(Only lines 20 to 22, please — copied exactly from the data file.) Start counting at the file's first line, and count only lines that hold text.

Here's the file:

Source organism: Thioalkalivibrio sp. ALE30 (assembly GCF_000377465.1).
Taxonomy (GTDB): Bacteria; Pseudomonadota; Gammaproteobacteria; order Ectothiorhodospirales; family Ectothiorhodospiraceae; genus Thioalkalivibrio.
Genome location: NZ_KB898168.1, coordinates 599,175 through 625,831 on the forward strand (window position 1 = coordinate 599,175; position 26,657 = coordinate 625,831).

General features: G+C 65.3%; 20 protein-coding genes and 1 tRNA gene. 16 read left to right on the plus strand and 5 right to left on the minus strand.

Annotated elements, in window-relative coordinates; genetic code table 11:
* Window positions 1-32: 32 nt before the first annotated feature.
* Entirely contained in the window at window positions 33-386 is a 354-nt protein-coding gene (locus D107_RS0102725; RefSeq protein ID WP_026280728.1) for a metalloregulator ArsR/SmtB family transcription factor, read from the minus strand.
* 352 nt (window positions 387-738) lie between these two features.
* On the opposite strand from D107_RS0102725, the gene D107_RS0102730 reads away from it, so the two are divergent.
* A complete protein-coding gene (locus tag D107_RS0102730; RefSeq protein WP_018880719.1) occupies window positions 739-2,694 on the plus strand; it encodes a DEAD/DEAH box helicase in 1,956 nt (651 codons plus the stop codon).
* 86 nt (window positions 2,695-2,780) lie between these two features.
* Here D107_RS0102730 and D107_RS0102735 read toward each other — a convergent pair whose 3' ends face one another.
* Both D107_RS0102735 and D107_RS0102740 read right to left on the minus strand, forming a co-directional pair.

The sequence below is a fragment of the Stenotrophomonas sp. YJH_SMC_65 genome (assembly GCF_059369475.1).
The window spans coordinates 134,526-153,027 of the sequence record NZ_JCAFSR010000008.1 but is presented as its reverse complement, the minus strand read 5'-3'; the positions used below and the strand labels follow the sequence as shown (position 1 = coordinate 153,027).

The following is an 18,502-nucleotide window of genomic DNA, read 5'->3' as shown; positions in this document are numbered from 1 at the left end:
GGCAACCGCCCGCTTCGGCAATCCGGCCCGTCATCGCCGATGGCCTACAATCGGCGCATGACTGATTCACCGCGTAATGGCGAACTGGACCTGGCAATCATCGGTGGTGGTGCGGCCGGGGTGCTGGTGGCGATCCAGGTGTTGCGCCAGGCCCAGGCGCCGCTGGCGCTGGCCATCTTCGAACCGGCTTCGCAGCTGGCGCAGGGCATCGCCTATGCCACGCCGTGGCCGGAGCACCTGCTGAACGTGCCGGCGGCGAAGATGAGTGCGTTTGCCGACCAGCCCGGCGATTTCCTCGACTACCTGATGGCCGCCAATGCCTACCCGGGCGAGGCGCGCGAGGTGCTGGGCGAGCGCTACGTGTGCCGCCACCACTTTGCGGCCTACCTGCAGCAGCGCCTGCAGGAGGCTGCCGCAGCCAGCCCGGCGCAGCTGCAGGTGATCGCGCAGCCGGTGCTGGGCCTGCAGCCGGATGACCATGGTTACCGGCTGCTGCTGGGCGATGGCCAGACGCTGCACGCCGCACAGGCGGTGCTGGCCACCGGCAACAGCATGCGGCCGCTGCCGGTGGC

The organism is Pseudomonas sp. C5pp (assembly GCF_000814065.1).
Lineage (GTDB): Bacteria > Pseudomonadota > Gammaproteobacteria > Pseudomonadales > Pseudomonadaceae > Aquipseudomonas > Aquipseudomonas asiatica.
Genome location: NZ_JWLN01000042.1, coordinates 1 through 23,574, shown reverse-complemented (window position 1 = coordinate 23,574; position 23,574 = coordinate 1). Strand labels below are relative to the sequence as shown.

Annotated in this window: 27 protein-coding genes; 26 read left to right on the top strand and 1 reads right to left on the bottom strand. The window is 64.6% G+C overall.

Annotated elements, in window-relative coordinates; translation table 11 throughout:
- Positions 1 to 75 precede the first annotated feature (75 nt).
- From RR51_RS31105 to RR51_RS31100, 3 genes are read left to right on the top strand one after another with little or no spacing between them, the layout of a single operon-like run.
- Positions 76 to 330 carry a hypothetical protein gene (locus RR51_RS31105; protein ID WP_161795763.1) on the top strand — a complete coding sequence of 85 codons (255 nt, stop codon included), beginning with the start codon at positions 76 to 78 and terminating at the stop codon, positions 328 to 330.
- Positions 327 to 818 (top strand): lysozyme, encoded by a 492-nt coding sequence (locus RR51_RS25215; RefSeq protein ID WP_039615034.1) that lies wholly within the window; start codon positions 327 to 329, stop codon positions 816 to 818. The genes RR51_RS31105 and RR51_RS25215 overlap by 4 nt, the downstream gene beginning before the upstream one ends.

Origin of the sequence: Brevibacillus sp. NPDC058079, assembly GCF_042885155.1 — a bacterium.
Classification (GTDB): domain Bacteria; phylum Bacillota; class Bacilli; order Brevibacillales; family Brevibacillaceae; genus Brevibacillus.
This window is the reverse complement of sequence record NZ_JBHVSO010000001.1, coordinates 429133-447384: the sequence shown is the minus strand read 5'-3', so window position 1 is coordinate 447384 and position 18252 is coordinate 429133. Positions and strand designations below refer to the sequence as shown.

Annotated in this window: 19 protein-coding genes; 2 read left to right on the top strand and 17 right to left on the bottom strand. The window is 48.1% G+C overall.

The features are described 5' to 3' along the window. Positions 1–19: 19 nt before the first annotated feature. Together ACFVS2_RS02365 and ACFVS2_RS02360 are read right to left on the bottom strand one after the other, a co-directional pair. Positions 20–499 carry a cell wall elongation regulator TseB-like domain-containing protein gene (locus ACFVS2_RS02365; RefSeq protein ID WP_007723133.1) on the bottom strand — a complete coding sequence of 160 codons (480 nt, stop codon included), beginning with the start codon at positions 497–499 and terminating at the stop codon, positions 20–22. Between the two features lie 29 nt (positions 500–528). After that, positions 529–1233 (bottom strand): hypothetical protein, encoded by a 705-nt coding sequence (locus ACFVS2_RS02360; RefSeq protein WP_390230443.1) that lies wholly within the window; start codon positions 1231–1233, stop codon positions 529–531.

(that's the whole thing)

Genome location: NZ_JWLN01000042.1, coordinates 1 through 23,574, shown reverse-complemented (window position 1 = coordinate 23,574; position 23,574 = coordinate 1). Strand labels below are relative to the sequence as shown.

Annotated in this window: 27 protein-coding genes; 26 read left to right on the top strand and 1 reads right to left on the bottom strand. The window is 64.6% G+C overall.

Annotated elements, in window-relative coordinates; translation table 11 throughout: